Workers at Bulgaria’s largest coal-fired power plant walked off the job and marched into the streets of the capital city, Sofia, on November 29. They called on the government to protect their jobs, which means a guarantee that mines and power plants will not shut down.

A few days later, on December 4, Polish President Andrzej Duda promised workers in the country’s coal sector that he will protect their jobs and that during his days no coal mine will be closed.

On January 1, Romania will take over the EU’s rotating presidency but there are not climate related matters in the agenda. What is more, there is no sign that it will not try to protect the EU-subsidies that fund the coal sector. A quarter of the country’s energy supply comes from coal fired power sector that employs more than 20,000 workers.

The case of Bulgaria and Poland are not isolated. The tendency towards renewables, not only in EU but worldwide, as well as the growing presentation of studies and political declarations showing that coal is harming the planet, provokes sentiments of fear among the workers of the sector. There is growing concern that further implementation of green politics will lead to a mass unemployment.

“Trends are such that more coal plants have to close much earlier for the EU to be on track to be coal power free by 2030 as part of the overall transformation away from all fossil fuels,” says Kathrin Gutmann, an expert in climate and energy policy as well as advocacy, in an interview to European Interest. (https://www.europeaninterest.eu/article/kathrin-gutmann-coal-industry-europe-dying/)

For instance, Gutman says that the number of jobs in the Polish coal sector have dropped to 80,000 in 2017 from nearly 400,000 in 1990.

It is clear why workers in this sector feel insecure about their future. This is why they are calling on their politicians to protect their jobs.

For workers in the coal sector, the environment comes after their job security. Of course, this is understandable. The coal sector offered stable employment opportunities for many generations who were able to feed their families, even though this came at the expense of their health.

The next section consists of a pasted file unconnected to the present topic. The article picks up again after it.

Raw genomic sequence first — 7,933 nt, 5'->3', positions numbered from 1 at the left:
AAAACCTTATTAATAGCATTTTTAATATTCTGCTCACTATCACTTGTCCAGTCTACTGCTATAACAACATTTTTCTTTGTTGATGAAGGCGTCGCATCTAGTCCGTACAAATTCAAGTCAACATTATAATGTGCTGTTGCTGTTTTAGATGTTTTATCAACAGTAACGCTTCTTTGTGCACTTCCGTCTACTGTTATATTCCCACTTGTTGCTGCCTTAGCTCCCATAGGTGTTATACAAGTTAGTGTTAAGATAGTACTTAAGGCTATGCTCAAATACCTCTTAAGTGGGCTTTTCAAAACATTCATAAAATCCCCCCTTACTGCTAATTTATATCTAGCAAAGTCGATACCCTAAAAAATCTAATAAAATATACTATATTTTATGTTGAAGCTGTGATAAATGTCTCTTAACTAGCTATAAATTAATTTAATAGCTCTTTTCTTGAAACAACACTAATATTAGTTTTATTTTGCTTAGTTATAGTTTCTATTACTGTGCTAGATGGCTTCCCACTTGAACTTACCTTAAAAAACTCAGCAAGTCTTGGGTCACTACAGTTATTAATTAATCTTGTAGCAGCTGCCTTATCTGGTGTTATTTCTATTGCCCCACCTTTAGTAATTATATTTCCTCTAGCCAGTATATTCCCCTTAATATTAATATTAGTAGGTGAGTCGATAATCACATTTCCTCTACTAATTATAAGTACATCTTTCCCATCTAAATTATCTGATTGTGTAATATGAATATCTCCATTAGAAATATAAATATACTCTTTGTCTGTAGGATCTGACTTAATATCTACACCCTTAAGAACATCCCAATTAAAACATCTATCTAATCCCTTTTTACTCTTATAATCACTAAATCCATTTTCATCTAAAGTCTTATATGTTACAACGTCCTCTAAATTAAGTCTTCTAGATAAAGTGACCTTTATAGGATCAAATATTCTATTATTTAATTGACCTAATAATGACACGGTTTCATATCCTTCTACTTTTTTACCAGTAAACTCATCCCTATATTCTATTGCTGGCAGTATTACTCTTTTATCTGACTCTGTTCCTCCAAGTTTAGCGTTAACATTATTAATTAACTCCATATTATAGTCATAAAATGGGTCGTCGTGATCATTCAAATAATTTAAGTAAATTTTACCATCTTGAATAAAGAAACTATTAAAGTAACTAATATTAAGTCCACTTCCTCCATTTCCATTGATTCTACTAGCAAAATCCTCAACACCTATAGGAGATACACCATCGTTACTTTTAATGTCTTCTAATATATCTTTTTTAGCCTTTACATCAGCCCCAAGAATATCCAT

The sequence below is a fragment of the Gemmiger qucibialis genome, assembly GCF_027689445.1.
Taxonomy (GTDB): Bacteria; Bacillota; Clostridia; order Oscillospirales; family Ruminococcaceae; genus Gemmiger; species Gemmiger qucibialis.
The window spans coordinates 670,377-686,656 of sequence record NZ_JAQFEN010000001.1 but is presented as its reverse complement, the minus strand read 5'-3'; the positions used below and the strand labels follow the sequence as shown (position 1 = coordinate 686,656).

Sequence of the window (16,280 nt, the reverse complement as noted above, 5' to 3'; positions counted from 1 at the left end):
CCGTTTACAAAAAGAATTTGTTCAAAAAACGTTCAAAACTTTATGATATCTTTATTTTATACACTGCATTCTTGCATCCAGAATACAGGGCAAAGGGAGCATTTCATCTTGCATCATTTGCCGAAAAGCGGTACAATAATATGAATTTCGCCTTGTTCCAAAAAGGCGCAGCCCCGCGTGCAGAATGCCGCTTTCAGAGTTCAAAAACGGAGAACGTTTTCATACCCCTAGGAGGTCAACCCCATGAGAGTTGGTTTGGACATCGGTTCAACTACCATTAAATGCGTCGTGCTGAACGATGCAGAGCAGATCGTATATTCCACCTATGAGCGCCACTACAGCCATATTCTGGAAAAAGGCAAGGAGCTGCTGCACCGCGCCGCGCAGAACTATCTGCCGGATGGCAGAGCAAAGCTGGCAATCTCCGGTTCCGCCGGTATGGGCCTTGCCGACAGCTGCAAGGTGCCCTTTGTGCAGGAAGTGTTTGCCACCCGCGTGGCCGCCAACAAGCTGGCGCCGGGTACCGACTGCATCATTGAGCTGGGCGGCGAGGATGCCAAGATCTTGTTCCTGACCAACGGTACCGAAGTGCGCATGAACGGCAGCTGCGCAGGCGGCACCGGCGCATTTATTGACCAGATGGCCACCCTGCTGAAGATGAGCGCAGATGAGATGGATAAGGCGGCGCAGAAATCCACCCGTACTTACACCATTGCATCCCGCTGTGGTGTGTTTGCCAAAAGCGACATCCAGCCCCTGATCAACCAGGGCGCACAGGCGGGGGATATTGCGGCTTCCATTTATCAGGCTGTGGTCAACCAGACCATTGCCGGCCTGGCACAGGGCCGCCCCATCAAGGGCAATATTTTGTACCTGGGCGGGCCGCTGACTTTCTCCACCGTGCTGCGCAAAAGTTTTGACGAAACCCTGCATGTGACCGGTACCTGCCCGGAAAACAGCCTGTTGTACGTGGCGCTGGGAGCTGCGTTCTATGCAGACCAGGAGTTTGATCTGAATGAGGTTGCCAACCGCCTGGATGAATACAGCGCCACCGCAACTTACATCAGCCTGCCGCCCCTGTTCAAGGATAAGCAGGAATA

Coal, however, is responsible for larger health damage and it is considered a cause of death that affects the entire society. In addition, the cost to generate electricity from coal is costly and devours the money of the taxpayers since the sector is subsidised by the state.

It is for this reason that many political forces, from the Christian Democrats and the Liberals to the Social Democrats, the Greens and the Left, are in favour of the substitution of the coal generated energy with the clean renewables, although in different extension and speed.

Consequently, it must not come as a surprise that workers in the coal sector are against green politics and by extension leaning towards Euroscepticism.

This increasing sentiment among workers in the coal sector has attracted the attention of hard-core conservatives and far-right populists.

From US President Donald Trump, a world leader of climate change denialism, to the far-right parties in Europe like the German AfD which wants to take Germany out of the Paris Agreement, or the Sweden Democrats, there is a clear aversion to policies that aim to block the traditional climate damaging sectors and support the green energy alternatives.

For example, according to the Guardian, the newly appointed foreign minister of Brazil, a country that will be headed by the far-right Jair Bolsonaro, stated that the climate change is a Marxist myth and by consequence anti-Christian.

Climate change denialism became a powerful weapon in the far-right arsenal since it amasses together the fear for job loss and conspiracy theories.

This is why it is important to explain to the workers of the coal sector the reasons of the anti-coal policies together with elaborated and convincing programmes that will ensure them that there are other sectors as alternatives for employment.

It is also crucial to implement detailed programmes for those regions affected by the closure of a coal mine or a coal-fired energy supplier, which will guarantee they will remain economically secure. This is because entire regions in Europe are quite exclusively connected to coal. To reverse this trend, there is a need for new alternatives that will offer jobs.

It will be a grave mistake to abandon coal workers and offer them as electoral prey to the climate change denialists and the far-right.